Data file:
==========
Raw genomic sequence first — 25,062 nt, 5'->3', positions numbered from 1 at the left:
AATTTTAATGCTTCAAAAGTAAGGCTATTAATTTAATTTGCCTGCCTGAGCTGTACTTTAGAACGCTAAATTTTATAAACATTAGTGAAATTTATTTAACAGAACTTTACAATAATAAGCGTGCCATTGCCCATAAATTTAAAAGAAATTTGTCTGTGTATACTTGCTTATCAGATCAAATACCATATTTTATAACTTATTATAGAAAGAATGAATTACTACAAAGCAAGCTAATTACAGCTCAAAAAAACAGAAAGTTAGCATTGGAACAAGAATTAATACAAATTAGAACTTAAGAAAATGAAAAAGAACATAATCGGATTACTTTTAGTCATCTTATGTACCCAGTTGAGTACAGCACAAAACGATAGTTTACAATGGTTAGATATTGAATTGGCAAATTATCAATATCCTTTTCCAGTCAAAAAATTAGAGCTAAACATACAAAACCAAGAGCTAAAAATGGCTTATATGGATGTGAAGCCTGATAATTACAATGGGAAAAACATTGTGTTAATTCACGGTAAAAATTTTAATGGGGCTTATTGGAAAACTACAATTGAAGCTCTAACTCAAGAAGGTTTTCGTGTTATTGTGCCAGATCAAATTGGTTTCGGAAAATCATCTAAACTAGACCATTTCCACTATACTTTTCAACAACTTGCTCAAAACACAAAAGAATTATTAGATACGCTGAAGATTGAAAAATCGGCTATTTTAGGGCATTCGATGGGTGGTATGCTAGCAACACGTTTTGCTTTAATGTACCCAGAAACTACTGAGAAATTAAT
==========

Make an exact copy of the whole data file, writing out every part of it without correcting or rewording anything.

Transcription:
Raw genomic sequence first — 25,062 nt, 5'->3', positions numbered from 1 at the left:
AATTTTAATGCTTCAAAAGTAAGGCTATTAATTTAATTTGCCTGCCTGAGCTGTACTTTAGAACGCTAAATTTTATAAACATTAGTGAAATTTATTTAACAGAACTTTACAATAATAAGCGTGCCATTGCCCATAAATTTAAAAGAAATTTGTCTGTGTATACTTGCTTATCAGATCAAATACCATATTTTATAACTTATTATAGAAAGAATGAATTACTACAAAGCAAGCTAATTACAGCTCAAAAAAACAGAAAGTTAGCATTGGAACAAGAATTAATACAAATTAGAACTTAAGAAAATGAAAAAGAACATAATCGGATTACTTTTAGTCATCTTATGTACCCAGTTGAGTACAGCACAAAACGATAGTTTACAATGGTTAGATATTGAATTGGCAAATTATCAATATCCTTTTCCAGTCAAAAAATTAGAGCTAAACATACAAAACCAAGAGCTAAAAATGGCTTATATGGATGTGAAGCCTGATAATTACAATGGGAAAAACATTGTGTTAATTCACGGTAAAAATTTTAATGGGGCTTATTGGAAAACTACAATTGAAGCTCTAACTCAAGAAGGTTTTCGTGTTATTGTGCCAGATCAAATTGGTTTCGGAAAATCATCTAAACTAGACCATTTCCACTATACTTTTCAACAACTTGCTCAAAACACAAAAGAATTATTAGATACGCTGAAGATTGAAAAATCGGCTATTTTAGGGCATTCGATGGGTGGTATGCTAGCAACACGTTTTGCTTTAATGTACCCAGAAACTACTGAGAAATTAAT